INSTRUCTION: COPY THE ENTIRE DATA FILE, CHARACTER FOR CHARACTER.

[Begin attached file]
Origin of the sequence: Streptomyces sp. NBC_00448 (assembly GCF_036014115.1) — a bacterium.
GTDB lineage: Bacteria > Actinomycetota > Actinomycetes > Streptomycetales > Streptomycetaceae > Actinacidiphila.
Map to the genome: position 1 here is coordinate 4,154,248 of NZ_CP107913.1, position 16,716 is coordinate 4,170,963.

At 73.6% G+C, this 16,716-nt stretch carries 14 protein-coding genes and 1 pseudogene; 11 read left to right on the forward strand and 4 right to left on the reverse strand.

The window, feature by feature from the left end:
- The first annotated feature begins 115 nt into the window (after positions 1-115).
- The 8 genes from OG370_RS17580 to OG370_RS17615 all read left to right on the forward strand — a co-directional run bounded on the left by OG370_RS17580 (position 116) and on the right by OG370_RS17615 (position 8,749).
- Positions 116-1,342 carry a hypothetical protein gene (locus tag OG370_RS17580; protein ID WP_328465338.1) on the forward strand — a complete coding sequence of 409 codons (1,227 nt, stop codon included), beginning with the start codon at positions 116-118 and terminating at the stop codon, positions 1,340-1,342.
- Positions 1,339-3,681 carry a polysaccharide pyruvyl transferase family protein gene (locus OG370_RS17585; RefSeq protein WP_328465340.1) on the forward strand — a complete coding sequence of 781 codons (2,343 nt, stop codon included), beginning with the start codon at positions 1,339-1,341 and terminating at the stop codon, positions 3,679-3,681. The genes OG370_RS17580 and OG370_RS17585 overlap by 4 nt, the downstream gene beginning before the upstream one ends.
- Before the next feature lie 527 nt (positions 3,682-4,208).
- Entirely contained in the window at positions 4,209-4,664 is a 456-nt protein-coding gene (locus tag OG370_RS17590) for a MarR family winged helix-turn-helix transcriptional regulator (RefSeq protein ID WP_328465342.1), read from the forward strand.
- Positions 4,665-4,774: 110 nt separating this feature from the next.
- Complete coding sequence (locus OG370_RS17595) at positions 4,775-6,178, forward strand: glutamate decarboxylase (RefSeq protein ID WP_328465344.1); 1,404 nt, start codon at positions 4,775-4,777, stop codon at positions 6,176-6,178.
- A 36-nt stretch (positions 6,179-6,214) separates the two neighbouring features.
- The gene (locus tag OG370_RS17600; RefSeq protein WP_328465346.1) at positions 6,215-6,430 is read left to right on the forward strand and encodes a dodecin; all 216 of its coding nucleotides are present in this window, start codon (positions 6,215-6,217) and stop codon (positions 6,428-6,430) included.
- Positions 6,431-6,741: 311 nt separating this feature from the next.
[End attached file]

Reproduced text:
Origin of the sequence: Streptomyces sp. NBC_00448 (assembly GCF_036014115.1) — a bacterium.
GTDB lineage: Bacteria > Actinomycetota > Actinomycetes > Streptomycetales > Streptomycetaceae > Actinacidiphila.
Map to the genome: position 1 here is coordinate 4,154,248 of NZ_CP107913.1, position 16,716 is coordinate 4,170,963.

At 73.6% G+C, this 16,716-nt stretch carries 14 protein-coding genes and 1 pseudogene; 11 read left to right on the forward strand and 4 right to left on the reverse strand.

The window, feature by feature from the left end:
- The first annotated feature begins 115 nt into the window (after positions 1-115).
- The 8 genes from OG370_RS17580 to OG370_RS17615 all read left to right on the forward strand — a co-directional run bounded on the left by OG370_RS17580 (position 116) and on the right by OG370_RS17615 (position 8,749).
- Positions 116-1,342 carry a hypothetical protein gene (locus tag OG370_RS17580; protein ID WP_328465338.1) on the forward strand — a complete coding sequence of 409 codons (1,227 nt, stop codon included), beginning with the start codon at positions 116-118 and terminating at the stop codon, positions 1,340-1,342.
- Positions 1,339-3,681 carry a polysaccharide pyruvyl transferase family protein gene (locus OG370_RS17585; RefSeq protein WP_328465340.1) on the forward strand — a complete coding sequence of 781 codons (2,343 nt, stop codon included), beginning with the start codon at positions 1,339-1,341 and terminating at the stop codon, positions 3,679-3,681. The genes OG370_RS17580 and OG370_RS17585 overlap by 4 nt, the downstream gene beginning before the upstream one ends.
- Before the next feature lie 527 nt (positions 3,682-4,208).
- Entirely contained in the window at positions 4,209-4,664 is a 456-nt protein-coding gene (locus tag OG370_RS17590) for a MarR family winged helix-turn-helix transcriptional regulator (RefSeq protein ID WP_328465342.1), read from the forward strand.
- Positions 4,665-4,774: 110 nt separating this feature from the next.
- Complete coding sequence (locus OG370_RS17595) at positions 4,775-6,178, forward strand: glutamate decarboxylase (RefSeq protein ID WP_328465344.1); 1,404 nt, start codon at positions 4,775-4,777, stop codon at positions 6,176-6,178.
- A 36-nt stretch (positions 6,179-6,214) separates the two neighbouring features.
- The gene (locus tag OG370_RS17600; RefSeq protein WP_328465346.1) at positions 6,215-6,430 is read left to right on the forward strand and encodes a dodecin; all 216 of its coding nucleotides are present in this window, start codon (positions 6,215-6,217) and stop codon (positions 6,428-6,430) included.
- Positions 6,431-6,741: 311 nt separating this feature from the next.